Toyota Sienna Named Top 10 Family Car

Toyota Sienna
Recently, the stylish and impressive 2016 Toyota Sienna was named a Top 10 Family Car by Parents Magazine and Edmunds.com.

The Toyota Sienna is always out to impress, and the 2016 model year is no different, which was recently proven again when the 2016 Toyota Sienna was named a Top 10 Family Car by Parents Magazine and Edmunds.com.

The Toyota Sienna impresses first with its class-exclusive all-wheel drive. It’s the only minivan out there with the all-wheel drive stability you want and the space you need. Edmunds.com agrees, because the Sienna didn’t land on the Top 10 Family Car list without a good reason.

To earn a spot on the family car list, a car needs to rank high in many categories, like quality of ride, safety, comfort, efficiency, kid-friendly features, and more. Even physical attributes like unique styling and appearance make a difference.

“The endlessly roomy Sienna stands above its competitors for two reasons: It’s the only one with all-wheel drive, and the especially user-friendly controls help you stay focused on the road,” wrote Parents Magazine when explaining why the Sienna got the honor.

And they’re right. The 2016 Toyota Sienna is a great family ride. For trips, it’s a great vehicle because it offers up to 150 cubic feet of space. And with the Dual-View Entertainment Center, your kids will never get bored on trips.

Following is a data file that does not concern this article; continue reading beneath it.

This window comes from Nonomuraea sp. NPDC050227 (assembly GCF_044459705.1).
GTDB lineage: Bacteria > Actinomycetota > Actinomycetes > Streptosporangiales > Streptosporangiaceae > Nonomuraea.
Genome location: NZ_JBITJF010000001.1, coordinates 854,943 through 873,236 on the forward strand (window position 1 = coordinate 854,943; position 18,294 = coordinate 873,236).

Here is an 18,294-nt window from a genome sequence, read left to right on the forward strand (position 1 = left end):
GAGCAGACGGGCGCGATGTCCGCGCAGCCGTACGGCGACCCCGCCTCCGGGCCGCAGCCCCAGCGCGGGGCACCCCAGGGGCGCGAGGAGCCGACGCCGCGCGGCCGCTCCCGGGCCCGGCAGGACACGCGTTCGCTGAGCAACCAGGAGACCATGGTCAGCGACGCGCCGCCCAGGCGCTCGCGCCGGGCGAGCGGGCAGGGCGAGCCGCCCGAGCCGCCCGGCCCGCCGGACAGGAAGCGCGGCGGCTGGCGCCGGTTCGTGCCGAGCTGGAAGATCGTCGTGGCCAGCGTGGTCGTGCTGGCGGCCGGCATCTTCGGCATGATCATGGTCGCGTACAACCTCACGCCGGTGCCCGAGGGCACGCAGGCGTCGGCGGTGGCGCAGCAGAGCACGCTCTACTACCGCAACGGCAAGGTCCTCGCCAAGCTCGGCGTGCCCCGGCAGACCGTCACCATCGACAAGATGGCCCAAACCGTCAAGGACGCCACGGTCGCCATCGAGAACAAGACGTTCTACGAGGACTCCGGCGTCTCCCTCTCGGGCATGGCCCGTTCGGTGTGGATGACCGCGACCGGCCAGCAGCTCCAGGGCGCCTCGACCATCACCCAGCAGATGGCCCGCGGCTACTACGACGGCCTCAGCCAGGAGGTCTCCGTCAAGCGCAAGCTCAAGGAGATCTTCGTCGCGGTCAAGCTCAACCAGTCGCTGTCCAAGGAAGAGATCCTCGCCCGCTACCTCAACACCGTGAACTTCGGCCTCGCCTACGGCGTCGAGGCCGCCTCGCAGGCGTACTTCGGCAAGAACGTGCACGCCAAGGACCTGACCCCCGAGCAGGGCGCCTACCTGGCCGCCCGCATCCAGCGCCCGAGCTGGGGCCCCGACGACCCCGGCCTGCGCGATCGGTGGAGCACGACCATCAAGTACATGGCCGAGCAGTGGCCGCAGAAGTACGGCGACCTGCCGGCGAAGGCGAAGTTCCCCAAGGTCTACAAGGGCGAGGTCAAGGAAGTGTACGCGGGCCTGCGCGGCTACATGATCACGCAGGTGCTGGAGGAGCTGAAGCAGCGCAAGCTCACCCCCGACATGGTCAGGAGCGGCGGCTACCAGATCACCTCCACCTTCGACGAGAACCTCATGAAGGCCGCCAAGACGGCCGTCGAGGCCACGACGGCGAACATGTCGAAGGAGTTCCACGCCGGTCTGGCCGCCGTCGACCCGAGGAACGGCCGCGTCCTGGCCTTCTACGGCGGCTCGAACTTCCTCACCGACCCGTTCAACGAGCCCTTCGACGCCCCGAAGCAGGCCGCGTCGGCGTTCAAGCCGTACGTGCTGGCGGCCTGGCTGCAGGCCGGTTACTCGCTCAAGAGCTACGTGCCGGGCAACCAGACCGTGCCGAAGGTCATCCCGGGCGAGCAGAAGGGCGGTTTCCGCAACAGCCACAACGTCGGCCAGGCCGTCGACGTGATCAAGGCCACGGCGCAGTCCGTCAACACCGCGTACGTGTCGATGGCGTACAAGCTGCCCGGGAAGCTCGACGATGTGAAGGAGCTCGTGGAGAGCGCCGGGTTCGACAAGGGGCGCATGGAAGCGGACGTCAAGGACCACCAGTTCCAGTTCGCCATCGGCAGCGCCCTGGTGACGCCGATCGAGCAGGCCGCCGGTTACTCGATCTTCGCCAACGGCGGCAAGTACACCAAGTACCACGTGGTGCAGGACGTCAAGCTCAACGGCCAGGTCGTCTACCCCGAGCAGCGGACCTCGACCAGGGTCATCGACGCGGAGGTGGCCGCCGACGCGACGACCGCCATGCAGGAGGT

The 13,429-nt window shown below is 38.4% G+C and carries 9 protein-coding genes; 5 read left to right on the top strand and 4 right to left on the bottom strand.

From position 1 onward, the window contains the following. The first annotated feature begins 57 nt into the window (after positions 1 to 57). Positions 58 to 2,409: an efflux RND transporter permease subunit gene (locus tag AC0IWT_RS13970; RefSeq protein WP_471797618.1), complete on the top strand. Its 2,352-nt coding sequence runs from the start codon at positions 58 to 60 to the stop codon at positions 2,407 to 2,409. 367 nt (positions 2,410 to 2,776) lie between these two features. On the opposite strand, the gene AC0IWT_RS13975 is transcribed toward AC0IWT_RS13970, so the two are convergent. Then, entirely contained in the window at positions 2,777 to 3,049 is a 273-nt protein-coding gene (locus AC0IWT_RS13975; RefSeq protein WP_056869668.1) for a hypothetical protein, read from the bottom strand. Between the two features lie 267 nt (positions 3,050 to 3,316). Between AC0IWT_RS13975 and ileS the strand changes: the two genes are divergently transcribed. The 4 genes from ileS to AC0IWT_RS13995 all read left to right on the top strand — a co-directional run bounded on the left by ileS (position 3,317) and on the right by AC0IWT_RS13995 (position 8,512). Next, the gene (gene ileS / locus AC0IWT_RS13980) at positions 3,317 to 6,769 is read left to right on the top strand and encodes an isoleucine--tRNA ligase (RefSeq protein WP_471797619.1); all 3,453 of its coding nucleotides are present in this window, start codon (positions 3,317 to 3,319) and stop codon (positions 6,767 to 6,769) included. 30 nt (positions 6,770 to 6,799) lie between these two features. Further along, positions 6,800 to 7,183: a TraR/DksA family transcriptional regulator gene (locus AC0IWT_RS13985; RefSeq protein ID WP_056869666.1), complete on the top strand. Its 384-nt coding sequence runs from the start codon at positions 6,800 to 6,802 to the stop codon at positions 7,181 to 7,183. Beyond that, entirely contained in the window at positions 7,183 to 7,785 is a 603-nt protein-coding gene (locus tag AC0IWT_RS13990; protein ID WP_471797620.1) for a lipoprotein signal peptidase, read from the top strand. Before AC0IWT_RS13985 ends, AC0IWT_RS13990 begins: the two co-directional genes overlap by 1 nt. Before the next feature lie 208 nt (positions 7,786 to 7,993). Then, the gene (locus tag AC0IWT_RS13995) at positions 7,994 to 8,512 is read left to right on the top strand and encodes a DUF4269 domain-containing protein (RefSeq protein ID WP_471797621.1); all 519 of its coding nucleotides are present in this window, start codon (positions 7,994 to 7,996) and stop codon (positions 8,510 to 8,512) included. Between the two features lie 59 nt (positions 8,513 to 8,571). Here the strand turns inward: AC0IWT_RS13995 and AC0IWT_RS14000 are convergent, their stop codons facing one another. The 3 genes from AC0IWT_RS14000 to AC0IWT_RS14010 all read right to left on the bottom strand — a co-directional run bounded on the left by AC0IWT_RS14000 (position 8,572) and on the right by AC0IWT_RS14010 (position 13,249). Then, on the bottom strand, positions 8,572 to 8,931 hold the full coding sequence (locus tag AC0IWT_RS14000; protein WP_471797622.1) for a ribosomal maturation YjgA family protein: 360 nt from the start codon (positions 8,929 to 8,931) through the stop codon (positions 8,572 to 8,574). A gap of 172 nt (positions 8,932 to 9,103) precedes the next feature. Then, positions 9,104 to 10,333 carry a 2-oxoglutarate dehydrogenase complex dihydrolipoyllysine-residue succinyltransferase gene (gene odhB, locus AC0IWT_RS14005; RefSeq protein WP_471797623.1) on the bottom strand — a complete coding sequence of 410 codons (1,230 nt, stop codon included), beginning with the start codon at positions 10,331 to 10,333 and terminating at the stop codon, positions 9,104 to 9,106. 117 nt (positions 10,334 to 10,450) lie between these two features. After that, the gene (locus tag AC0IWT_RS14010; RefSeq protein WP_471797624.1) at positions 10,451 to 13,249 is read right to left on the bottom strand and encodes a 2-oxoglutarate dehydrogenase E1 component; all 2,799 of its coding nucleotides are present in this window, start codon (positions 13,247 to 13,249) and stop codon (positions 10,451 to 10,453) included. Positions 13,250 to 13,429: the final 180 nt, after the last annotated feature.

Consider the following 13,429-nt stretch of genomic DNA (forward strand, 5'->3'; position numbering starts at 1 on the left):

Check out the Toyota Sienna today at Chip Wynn!

Toyota Turns Trash into Electricity at Georgetown Plant

Trash Into Electricity
In an effort to turn trash into electricity, Toyota has plans of burning methane from the Central Kentucky Landfill in Georgetown.

Waste and energy are two of the major problems we face in the world today. So why not strike two birds with one stone? That’s the question Toyota is asking and that it will put to the test at its manufacturing plant in Georgetown, Kentucky.

The automaker plans to turn trash into electricity by burning methane from the Central Kentucky Landfill in Georgetown. It installed a generator at the dump that burns the methane and sends electric power to the manufacturing plant via a six-mile transmission line.

When it goes online, Toyota says the system will be able to produce one megawatt of electricity per hour, but that it can be upgraded to output 10 megawatts per hour. This is just one part of the automaker’s goal to reduce the average emissions of its cars by 90% by 2050 compared to 2010.

“The landfill gas generator represents the kind of thinking that our company is asking us to do to reduce our carbon footprint over the next 35 years,” said Kevin Butt, Toyota’s general manager for environment strategies.

So if you want to support a brighter, greener future, come support Toyota at Chip Wynn Motors!